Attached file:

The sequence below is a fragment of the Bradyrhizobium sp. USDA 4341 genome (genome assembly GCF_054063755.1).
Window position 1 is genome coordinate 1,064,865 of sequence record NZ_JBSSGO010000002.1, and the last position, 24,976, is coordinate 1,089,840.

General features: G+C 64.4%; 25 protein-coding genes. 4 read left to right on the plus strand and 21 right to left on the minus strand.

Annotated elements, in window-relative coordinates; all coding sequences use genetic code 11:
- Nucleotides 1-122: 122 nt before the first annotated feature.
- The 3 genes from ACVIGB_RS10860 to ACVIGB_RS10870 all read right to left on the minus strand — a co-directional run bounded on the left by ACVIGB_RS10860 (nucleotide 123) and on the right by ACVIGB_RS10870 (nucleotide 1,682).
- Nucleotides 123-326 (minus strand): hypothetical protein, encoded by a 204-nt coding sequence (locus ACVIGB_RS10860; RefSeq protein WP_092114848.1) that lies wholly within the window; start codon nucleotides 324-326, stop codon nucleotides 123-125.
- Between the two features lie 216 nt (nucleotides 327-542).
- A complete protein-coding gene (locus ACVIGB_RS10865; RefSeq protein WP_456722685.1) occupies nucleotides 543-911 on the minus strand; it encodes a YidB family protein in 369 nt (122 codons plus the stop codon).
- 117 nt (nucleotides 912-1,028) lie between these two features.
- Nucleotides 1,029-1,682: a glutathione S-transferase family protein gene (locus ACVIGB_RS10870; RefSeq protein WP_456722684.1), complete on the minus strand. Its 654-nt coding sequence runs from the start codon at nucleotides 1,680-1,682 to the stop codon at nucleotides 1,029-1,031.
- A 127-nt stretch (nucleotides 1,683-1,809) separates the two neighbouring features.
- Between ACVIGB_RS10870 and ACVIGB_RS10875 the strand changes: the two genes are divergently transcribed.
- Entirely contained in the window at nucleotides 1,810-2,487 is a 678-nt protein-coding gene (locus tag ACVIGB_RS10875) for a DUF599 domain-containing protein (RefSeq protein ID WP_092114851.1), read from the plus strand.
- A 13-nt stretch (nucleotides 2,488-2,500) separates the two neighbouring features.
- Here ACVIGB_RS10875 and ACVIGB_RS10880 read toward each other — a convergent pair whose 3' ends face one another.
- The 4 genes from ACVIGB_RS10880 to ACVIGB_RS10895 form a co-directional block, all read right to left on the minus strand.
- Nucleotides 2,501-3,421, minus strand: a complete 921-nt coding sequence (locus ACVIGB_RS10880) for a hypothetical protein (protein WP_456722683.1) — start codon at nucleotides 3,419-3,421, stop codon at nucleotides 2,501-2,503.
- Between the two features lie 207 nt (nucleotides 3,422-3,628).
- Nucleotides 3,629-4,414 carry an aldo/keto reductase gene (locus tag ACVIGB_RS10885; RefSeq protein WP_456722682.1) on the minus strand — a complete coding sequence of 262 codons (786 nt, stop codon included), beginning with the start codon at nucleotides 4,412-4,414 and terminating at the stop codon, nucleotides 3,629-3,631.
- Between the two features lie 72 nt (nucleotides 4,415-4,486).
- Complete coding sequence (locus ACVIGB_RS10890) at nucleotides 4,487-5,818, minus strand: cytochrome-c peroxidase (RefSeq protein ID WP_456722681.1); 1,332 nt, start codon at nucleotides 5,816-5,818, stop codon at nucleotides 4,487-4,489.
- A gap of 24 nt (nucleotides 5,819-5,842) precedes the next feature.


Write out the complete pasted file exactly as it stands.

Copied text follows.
The sequence below is a fragment of the Bradyrhizobium sp. USDA 4341 genome (genome assembly GCF_054063755.1).
Window position 1 is genome coordinate 1,064,865 of sequence record NZ_JBSSGO010000002.1, and the last position, 24,976, is coordinate 1,089,840.

General features: G+C 64.4%; 25 protein-coding genes. 4 read left to right on the plus strand and 21 right to left on the minus strand.

Annotated elements, in window-relative coordinates; all coding sequences use genetic code 11:
- Nucleotides 1-122: 122 nt before the first annotated feature.
- The 3 genes from ACVIGB_RS10860 to ACVIGB_RS10870 all read right to left on the minus strand — a co-directional run bounded on the left by ACVIGB_RS10860 (nucleotide 123) and on the right by ACVIGB_RS10870 (nucleotide 1,682).
- Nucleotides 123-326 (minus strand): hypothetical protein, encoded by a 204-nt coding sequence (locus ACVIGB_RS10860; RefSeq protein WP_092114848.1) that lies wholly within the window; start codon nucleotides 324-326, stop codon nucleotides 123-125.
- Between the two features lie 216 nt (nucleotides 327-542).
- A complete protein-coding gene (locus ACVIGB_RS10865; RefSeq protein WP_456722685.1) occupies nucleotides 543-911 on the minus strand; it encodes a YidB family protein in 369 nt (122 codons plus the stop codon).
- 117 nt (nucleotides 912-1,028) lie between these two features.
- Nucleotides 1,029-1,682: a glutathione S-transferase family protein gene (locus ACVIGB_RS10870; RefSeq protein WP_456722684.1), complete on the minus strand. Its 654-nt coding sequence runs from the start codon at nucleotides 1,680-1,682 to the stop codon at nucleotides 1,029-1,031.
- A 127-nt stretch (nucleotides 1,683-1,809) separates the two neighbouring features.
- Between ACVIGB_RS10870 and ACVIGB_RS10875 the strand changes: the two genes are divergently transcribed.
- Entirely contained in the window at nucleotides 1,810-2,487 is a 678-nt protein-coding gene (locus tag ACVIGB_RS10875) for a DUF599 domain-containing protein (RefSeq protein ID WP_092114851.1), read from the plus strand.
- A 13-nt stretch (nucleotides 2,488-2,500) separates the two neighbouring features.
- Here ACVIGB_RS10875 and ACVIGB_RS10880 read toward each other — a convergent pair whose 3' ends face one another.
- The 4 genes from ACVIGB_RS10880 to ACVIGB_RS10895 form a co-directional block, all read right to left on the minus strand.
- Nucleotides 2,501-3,421, minus strand: a complete 921-nt coding sequence (locus ACVIGB_RS10880) for a hypothetical protein (protein WP_456722683.1) — start codon at nucleotides 3,419-3,421, stop codon at nucleotides 2,501-2,503.
- Between the two features lie 207 nt (nucleotides 3,422-3,628).
- Nucleotides 3,629-4,414 carry an aldo/keto reductase gene (locus tag ACVIGB_RS10885; RefSeq protein WP_456722682.1) on the minus strand — a complete coding sequence of 262 codons (786 nt, stop codon included), beginning with the start codon at nucleotides 4,412-4,414 and terminating at the stop codon, nucleotides 3,629-3,631.
- Between the two features lie 72 nt (nucleotides 4,415-4,486).
- Complete coding sequence (locus ACVIGB_RS10890) at nucleotides 4,487-5,818, minus strand: cytochrome-c peroxidase (RefSeq protein ID WP_456722681.1); 1,332 nt, start codon at nucleotides 5,816-5,818, stop codon at nucleotides 4,487-4,489.
- A gap of 24 nt (nucleotides 5,819-5,842) precedes the next feature.